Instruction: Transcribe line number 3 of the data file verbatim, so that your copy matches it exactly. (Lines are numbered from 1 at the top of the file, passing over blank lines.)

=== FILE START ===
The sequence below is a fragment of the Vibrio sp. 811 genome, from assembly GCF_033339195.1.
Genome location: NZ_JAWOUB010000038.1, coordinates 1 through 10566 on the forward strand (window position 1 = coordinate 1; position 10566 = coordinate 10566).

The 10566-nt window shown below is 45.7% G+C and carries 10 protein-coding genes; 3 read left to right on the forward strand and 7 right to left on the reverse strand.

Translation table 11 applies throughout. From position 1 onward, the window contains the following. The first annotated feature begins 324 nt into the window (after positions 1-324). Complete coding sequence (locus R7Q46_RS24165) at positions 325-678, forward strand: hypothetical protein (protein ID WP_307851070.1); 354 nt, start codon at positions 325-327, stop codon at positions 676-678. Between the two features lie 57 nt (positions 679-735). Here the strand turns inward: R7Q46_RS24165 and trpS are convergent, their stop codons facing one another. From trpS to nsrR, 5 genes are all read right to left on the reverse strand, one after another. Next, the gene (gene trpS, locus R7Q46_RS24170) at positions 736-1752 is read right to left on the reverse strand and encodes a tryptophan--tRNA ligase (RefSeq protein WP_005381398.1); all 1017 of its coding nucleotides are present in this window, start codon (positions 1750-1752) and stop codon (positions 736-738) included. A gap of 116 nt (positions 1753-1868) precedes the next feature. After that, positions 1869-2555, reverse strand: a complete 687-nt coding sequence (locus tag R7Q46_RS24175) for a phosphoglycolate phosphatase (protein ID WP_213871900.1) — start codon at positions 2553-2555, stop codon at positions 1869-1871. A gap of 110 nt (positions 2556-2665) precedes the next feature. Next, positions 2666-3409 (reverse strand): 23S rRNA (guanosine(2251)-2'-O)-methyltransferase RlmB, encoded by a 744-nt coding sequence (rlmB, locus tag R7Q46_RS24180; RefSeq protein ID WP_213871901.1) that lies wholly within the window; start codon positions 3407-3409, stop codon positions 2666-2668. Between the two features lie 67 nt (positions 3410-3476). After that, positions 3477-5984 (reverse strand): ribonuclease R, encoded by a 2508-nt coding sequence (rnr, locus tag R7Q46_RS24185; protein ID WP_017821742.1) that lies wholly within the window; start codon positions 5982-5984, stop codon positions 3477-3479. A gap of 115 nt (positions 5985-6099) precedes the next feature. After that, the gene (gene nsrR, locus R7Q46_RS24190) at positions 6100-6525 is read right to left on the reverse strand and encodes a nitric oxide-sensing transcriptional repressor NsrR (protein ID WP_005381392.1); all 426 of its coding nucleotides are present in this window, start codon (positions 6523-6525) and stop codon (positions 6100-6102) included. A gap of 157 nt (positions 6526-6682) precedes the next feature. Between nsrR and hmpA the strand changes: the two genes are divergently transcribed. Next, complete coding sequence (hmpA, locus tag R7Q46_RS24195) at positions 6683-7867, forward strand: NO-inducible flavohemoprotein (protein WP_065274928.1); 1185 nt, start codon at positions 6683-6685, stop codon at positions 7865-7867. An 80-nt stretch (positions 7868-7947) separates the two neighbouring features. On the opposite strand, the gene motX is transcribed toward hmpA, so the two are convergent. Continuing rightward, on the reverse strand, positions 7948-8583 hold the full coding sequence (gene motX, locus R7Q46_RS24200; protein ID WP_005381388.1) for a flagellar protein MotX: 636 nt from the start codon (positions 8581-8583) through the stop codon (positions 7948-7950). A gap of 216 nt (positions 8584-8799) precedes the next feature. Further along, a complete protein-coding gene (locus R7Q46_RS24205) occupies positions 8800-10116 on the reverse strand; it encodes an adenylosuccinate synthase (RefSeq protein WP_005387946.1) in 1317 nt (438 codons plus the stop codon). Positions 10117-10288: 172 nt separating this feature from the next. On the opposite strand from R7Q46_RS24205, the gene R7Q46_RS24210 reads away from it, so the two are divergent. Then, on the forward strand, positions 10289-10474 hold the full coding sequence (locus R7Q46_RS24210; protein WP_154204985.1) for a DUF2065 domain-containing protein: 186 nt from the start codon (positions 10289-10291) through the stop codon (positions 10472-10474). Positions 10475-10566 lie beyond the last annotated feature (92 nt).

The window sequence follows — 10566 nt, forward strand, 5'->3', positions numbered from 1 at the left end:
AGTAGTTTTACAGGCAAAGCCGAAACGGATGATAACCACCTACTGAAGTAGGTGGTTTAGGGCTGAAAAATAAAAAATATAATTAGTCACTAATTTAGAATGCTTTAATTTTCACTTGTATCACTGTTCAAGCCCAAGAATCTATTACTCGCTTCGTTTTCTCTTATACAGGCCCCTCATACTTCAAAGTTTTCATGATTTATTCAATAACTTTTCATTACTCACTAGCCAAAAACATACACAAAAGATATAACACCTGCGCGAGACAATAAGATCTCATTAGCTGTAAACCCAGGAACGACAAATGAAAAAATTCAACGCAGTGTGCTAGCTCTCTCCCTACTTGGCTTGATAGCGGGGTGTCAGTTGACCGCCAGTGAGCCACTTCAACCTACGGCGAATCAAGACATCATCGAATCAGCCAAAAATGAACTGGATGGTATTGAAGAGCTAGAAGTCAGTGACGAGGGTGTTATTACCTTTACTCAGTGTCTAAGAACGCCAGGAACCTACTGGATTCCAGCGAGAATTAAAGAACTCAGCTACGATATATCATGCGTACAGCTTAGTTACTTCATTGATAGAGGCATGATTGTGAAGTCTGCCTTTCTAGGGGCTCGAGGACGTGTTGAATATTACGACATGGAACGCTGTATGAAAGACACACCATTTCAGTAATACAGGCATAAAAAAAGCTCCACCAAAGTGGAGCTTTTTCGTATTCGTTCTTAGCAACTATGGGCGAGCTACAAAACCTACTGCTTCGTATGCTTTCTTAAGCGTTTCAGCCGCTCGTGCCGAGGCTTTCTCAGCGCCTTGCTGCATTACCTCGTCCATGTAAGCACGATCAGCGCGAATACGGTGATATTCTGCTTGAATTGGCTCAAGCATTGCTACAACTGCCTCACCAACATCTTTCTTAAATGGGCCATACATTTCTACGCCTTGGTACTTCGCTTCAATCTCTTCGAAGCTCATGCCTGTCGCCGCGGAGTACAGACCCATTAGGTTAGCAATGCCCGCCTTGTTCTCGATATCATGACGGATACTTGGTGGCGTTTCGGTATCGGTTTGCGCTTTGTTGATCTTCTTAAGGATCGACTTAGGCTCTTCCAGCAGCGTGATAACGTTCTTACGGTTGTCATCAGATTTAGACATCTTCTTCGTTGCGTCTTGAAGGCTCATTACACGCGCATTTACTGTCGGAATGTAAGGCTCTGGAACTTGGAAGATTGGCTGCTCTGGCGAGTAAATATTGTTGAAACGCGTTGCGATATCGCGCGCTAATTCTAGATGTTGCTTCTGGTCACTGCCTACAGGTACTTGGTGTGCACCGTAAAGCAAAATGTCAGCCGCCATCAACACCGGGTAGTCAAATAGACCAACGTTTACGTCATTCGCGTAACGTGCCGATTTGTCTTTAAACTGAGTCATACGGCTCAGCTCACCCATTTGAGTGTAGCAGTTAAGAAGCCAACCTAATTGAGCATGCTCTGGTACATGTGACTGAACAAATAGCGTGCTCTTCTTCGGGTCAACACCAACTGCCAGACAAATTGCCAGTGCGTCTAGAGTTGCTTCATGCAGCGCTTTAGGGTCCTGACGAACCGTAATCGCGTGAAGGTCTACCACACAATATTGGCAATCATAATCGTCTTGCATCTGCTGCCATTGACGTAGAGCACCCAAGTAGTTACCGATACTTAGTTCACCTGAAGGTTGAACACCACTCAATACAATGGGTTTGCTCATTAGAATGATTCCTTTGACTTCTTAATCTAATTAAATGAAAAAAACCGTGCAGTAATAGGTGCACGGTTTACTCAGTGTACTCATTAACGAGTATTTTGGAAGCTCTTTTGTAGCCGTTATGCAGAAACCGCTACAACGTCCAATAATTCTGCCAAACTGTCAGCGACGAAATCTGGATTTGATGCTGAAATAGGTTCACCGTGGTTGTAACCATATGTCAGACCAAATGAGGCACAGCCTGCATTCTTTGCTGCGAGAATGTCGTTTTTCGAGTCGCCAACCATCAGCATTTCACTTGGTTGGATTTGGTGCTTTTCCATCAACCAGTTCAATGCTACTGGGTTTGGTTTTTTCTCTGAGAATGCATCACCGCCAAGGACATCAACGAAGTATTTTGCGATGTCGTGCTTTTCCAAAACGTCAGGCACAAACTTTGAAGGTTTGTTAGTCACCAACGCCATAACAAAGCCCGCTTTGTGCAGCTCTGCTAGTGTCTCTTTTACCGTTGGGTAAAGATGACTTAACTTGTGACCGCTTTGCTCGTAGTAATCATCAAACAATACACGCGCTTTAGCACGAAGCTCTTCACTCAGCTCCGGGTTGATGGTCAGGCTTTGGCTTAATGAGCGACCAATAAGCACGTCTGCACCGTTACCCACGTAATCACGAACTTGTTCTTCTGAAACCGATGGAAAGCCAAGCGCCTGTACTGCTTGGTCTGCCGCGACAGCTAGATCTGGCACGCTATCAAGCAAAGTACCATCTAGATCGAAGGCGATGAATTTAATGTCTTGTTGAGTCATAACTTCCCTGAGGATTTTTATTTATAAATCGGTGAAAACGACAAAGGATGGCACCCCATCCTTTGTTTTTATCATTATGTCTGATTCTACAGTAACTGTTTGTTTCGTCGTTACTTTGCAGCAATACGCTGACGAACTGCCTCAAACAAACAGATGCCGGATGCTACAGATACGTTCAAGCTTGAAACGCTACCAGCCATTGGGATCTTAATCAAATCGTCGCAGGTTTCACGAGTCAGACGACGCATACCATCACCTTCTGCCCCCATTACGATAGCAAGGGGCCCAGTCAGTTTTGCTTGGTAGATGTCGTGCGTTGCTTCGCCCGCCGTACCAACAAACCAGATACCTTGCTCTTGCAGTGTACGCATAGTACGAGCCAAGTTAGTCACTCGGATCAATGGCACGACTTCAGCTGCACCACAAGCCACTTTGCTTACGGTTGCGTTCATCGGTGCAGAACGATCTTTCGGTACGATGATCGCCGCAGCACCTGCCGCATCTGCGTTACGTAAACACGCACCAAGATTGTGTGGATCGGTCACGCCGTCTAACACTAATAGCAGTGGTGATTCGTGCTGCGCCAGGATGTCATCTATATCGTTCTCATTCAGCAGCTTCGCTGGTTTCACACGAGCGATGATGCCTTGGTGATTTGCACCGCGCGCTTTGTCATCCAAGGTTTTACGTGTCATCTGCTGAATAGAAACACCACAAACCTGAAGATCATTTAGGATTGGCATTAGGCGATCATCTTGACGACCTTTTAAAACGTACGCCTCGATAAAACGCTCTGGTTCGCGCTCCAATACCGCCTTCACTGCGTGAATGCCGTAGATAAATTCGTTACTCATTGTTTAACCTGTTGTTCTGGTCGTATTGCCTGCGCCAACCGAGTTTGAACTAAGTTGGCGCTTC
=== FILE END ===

The 10566-nt window shown below is 45.7% G+C and carries 10 protein-coding genes; 3 read left to right on the forward strand and 7 right to left on the reverse strand.